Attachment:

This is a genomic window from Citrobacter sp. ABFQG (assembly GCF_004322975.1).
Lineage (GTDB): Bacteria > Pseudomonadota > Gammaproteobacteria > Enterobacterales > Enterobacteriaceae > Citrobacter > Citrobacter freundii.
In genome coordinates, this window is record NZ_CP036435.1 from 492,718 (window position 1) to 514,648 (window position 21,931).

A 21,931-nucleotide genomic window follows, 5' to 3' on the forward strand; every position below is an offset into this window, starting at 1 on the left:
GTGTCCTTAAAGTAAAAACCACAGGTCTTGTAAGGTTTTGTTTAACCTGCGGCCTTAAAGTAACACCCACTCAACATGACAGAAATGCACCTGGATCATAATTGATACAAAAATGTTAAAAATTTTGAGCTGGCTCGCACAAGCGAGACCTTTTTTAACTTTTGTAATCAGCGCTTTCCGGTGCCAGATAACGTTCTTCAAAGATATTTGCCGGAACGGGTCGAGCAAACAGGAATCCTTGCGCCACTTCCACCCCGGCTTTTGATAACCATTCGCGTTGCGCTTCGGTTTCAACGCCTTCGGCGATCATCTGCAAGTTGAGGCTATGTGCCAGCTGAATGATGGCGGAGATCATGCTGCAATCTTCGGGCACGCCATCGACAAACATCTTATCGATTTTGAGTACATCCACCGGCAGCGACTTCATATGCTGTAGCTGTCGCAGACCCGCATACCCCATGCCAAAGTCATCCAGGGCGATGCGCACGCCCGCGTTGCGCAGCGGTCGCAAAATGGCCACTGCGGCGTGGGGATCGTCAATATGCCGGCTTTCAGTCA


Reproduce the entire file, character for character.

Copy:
This is a genomic window from Citrobacter sp. ABFQG (assembly GCF_004322975.1).
Lineage (GTDB): Bacteria > Pseudomonadota > Gammaproteobacteria > Enterobacterales > Enterobacteriaceae > Citrobacter > Citrobacter freundii.
In genome coordinates, this window is record NZ_CP036435.1 from 492,718 (window position 1) to 514,648 (window position 21,931).

A 21,931-nucleotide genomic window follows, 5' to 3' on the forward strand; every position below is an offset into this window, starting at 1 on the left:
GTGTCCTTAAAGTAAAAACCACAGGTCTTGTAAGGTTTTGTTTAACCTGCGGCCTTAAAGTAACACCCACTCAACATGACAGAAATGCACCTGGATCATAATTGATACAAAAATGTTAAAAATTTTGAGCTGGCTCGCACAAGCGAGACCTTTTTTAACTTTTGTAATCAGCGCTTTCCGGTGCCAGATAACGTTCTTCAAAGATATTTGCCGGAACGGGTCGAGCAAACAGGAATCCTTGCGCCACTTCCACCCCGGCTTTTGATAACCATTCGCGTTGCGCTTCGGTTTCAACGCCTTCGGCGATCATCTGCAAGTTGAGGCTATGTGCCAGCTGAATGATGGCGGAGATCATGCTGCAATCTTCGGGCACGCCATCGACAAACATCTTATCGATTTTGAGTACATCCACCGGCAGCGACTTCATATGCTGTAGCTGTCGCAGACCCGCATACCCCATGCCAAAGTCATCCAGGGCGATGCGCACGCCCGCGTTGCGCAGCGGTCGCAAAATGGCCACTGCGGCGTGGGGATCGTCAATATGCCGGCTTTCAGTCA